Did Twitter Break YA? (Reposted from Misshelved)

 Consider Twitter's tumultuous history since its launch in 2006, which happened to follow the launch of Twilight by mere months in this thought-provoking essay by Nicole Brinkley, who launched the website YA Interrobang, first posted on Misshelved.

Are you a YA reader? Do you agree with Nicole's assessment? One comment the author made really resonated with me: "The internet, in its current form, does not let you change and grow."

Speak out in the comments. 


  1. I never understood Twitter, Instagram, Pinterest, etc. When Trump decided to live on Twitter, any interest I might have had went to another universe. Last September, I logged off Facebook when I realized it was degenerating into a giant schoolyard sandbox. The social isolation of COVID didn't particularly bother me, making me realize I wasn't a particularly social creature any more-odd for a public librarian. Being this way poses a challenging from a marketing standpoint as an author, but it sure helps in terms of sanity and serenity.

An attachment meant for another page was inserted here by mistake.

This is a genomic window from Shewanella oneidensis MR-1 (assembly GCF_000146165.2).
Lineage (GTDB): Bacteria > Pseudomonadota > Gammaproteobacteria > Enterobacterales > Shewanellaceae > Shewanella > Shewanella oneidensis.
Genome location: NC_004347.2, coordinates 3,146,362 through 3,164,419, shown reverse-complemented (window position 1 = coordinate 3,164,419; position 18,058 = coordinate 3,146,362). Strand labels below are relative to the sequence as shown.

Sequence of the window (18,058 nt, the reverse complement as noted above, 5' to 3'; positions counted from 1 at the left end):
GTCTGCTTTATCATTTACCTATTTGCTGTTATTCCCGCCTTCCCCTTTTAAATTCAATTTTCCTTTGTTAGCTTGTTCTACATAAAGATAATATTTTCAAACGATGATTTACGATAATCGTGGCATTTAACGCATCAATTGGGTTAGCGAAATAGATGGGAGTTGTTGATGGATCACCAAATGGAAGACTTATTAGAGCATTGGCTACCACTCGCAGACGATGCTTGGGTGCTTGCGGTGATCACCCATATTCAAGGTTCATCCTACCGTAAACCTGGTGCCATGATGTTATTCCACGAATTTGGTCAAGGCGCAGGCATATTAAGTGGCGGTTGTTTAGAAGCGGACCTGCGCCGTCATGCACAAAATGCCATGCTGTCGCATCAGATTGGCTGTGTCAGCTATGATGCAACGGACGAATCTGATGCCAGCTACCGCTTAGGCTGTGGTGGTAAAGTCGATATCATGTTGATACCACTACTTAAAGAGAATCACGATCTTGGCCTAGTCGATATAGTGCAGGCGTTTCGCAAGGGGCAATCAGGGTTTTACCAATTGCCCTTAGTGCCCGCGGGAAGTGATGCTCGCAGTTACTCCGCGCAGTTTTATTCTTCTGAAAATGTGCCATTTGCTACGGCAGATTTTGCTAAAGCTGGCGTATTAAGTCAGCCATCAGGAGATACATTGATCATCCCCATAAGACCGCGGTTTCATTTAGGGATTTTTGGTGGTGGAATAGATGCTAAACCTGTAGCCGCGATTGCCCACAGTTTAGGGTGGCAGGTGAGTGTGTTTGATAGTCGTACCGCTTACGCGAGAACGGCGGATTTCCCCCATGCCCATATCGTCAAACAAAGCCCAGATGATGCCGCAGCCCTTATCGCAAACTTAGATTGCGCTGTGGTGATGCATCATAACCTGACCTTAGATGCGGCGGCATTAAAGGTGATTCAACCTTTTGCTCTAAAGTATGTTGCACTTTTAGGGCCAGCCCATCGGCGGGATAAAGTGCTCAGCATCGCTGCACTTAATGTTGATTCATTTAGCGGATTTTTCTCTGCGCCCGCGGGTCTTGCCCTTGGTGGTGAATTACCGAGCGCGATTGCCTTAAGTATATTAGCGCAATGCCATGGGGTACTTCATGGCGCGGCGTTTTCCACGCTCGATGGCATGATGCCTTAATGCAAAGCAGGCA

1. I'm hardly on Twitter anymore these days. I was struggling with anxiety for 4 years and when I finally stopped obsessively checking Twitter, it dissipated. I'm trying to figure out TikTok, since more of my young adult readers seem to be there.

    2. I hear you both on that front. I was barely on Twitter when I was on Twitter because I found it anxiety provoking and a futile attempt to connect with a readership that always seems illusive at best. Young adults jump from platform to platform faster than I could ever keep up with. Remember Tumblr?

  2. This is such a fantastic article. I also really love the points made here about how the readership was invited in as industry professionals.

  3. The "bookish rage" points really had an impact on me. How often have we witnessed it in action?


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